Tdorante10 [CC BY-SA 4.0 (https://creativecommons.org/licenses/by-sa/4.0)]
CHICAGO — Wells Fargo and Cook County have each accused the other of misdeeds in their long-running legal battle over the county's claims the bank discriminated against minority borrowers, fueling the foreclosure crisis, with Wells Fargo saying the county has "cherry-picked" which data it would turn over, to obscure how much money the county gained from processing foreclosures.
For its part, Cook County has accused Wells Fargo of improperly limiting and intentionally misinterpreting the county's information requests, to limit its liability under just one federal law.
On Oct. 28, Wells Fargo filed a motion in U.S. District Court Northern District of Illinois to compel the county to disclose documents concerning fees and costs incurred in connection with foreclosure processing. The bank accused the county of withholding information showing it collected fees that exceeded the cost of its services, meaning it turned a profit on things like recording documents, serving summonses and conducting judicial sales of foreclosed properties.
Those records, the bank said, are “squarely relevant to the claims and defenses remaining in this case — namely, the county’s theory that it was injured by the supposedly increased costs of administering and processing Wells Fargo’s challenged foreclosures.” The bank said the documents could essentially work to undermine the county's basis for its lawsuit.
In its allegations against Wells Fargo, which are similar to those the county leveled against other lenders, including Bank of America and HSBC, the county questioned predatory lending practices, including such tactics as so-called reverse redlining. Under that alleged practice, lenders agree to give loans to minority borrowers, such as African-Americans or Hispanic-Americans, but do so under rates and terms more onerous than those given to white borrowers with similar financial standing.The county filed its lawsuits against Wells Fargo and other lenders in 2014.
In the years since, the county and lenders have gone back and forth in court, as the courts have refused to dismiss the cases, but has limited the scope of the county's actions. In the case against Wells Fargo, the court largely limited the county's claims to costs the county may have suffered in handling foreclosures.
In its Oct. 28 motion, Wells Fargo said the county is attempting to obscure that actual financial impact, by only agreeing to share information on services in which expenses exceeded the fees collected. Wells Fargo argued all information must be known to determine if the county deserves to be compensated. It said the county’s initial information included items like a sheriff’s office budget listing the explicit goal of the Court Services Department to “further explore the opportunity to bring more judicial sales to the county and thus dramatically increasing revenues.”
The bank also quoted a 2010 New York Times article in which a sheriff’s spokesman said the sheriff “would prefer to handle all process serving in the county, particularly since it is one of the few ways we are able to actually bring revenues to the county,” up to as much as $5 million annually.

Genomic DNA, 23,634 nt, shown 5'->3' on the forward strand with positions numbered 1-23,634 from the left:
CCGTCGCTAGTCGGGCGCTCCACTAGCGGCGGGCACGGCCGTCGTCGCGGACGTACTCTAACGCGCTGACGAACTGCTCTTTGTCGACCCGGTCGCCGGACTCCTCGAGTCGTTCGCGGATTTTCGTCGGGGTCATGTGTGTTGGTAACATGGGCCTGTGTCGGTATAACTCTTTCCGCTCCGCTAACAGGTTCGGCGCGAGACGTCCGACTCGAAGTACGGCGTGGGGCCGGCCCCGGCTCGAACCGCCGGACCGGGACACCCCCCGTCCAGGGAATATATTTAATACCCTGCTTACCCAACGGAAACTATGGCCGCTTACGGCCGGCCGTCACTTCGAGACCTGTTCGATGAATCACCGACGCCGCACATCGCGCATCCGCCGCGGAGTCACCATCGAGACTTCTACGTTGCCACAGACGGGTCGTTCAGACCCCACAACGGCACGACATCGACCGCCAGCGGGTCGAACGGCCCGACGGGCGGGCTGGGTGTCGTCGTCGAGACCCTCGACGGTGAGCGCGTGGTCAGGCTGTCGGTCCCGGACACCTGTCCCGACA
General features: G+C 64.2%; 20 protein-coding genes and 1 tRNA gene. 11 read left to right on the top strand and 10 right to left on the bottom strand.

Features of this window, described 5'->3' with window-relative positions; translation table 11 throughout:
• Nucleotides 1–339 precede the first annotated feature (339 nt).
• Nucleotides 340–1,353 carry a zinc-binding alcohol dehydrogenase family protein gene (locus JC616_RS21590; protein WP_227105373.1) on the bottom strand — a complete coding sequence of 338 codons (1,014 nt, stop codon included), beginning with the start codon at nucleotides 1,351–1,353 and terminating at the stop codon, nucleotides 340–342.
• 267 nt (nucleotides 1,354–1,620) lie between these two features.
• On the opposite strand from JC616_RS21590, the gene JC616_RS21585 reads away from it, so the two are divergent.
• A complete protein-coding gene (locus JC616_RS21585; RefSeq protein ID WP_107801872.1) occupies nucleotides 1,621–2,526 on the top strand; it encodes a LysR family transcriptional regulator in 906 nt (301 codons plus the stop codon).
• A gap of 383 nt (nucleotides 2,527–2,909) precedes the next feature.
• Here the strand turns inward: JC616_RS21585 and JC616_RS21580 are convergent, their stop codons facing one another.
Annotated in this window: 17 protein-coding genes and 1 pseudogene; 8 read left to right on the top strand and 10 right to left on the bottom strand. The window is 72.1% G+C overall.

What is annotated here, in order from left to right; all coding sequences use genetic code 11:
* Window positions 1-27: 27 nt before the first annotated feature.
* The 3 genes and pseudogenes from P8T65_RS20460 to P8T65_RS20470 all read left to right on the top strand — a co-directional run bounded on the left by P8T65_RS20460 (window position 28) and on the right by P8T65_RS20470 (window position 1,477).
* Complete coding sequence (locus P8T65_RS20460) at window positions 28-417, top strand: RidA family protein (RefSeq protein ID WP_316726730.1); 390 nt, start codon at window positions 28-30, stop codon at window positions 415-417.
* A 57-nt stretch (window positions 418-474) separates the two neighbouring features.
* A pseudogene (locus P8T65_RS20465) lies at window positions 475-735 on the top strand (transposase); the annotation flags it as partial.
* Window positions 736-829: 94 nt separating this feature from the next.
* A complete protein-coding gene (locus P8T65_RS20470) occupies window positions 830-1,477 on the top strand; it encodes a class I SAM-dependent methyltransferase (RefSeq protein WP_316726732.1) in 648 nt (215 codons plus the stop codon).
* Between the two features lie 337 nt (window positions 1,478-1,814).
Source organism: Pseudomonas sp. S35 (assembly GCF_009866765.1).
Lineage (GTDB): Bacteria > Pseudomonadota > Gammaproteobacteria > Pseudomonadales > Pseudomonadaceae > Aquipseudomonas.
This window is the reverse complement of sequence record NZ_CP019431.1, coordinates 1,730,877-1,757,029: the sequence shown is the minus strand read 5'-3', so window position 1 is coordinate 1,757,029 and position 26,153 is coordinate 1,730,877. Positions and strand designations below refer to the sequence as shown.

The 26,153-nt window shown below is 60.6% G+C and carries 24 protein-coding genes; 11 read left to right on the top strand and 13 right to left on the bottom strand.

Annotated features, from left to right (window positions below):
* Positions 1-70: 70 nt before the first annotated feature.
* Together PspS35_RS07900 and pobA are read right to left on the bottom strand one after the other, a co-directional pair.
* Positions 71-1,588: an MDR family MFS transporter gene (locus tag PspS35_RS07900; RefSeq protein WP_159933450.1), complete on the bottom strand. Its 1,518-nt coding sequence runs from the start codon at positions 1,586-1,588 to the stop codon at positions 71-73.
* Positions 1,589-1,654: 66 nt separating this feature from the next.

According to Wells Fargo, the county attributed its decision to protect some information to a motion to compel in its legal battle with Bank of America. U.S. District Judge Gary Feinerman denied the county’s request to coordinate discovery across various cases, but “the County nevertheless now refuses to produce any documents related to costs and fees” showing some services turn a profit, the bank alleged.
“Although the county may hope to base its damages calculation only on services it has specifically cherry-picked and believes to be revenue-negative,” Wells Fargo said, “defendants are entitled to discover the full financial impact to the county of all of the services it provided in administering and processing foreclosures.”
The county filed its own motion to compel Oct. 28, saying Wells Fargo “unilaterally decided to ignore” the county’s search terms, which has the effect of keeping the county from learning about anything outside its allegations relative to the Federal Housing Act. Although the county acknowledged it has not formally alleged violations of other laws — such as the Equal Credit Opportunity Act, the Community Reinvestment Act and the Real Estate Settlement Procedures Act — it said Wells Fargo’s compliance with those other laws that concern credit and housing discrimination “is clearly relevant to whether they violated the FHA.”
On Nov. 1, Judge Feinerman partially unravelled the dispute, ruling any new discovery requests from the city, which may have been issued after a court-ordered June 10, 2019 deadline, are too late. However, the judge allowed the county to persist in discovery if the written requests submited after the June 10 deadline are "follow-up" discovery requests. The order did not address the county's contentions regarding whether Wells Fargo was required to respond to the county's discovery requests regarding the other three federal laws, in addition to the FHA.
Wells Fargo is represented by K&L Gates LLP, of Miami and Chicago, and Katten Muchin Rosenman LLP, of Chicago.
The county is represented by lawyers from the firm of Evangelista Worley LLC, of Atlanta.
Jonathan Bilyk contributed to this report.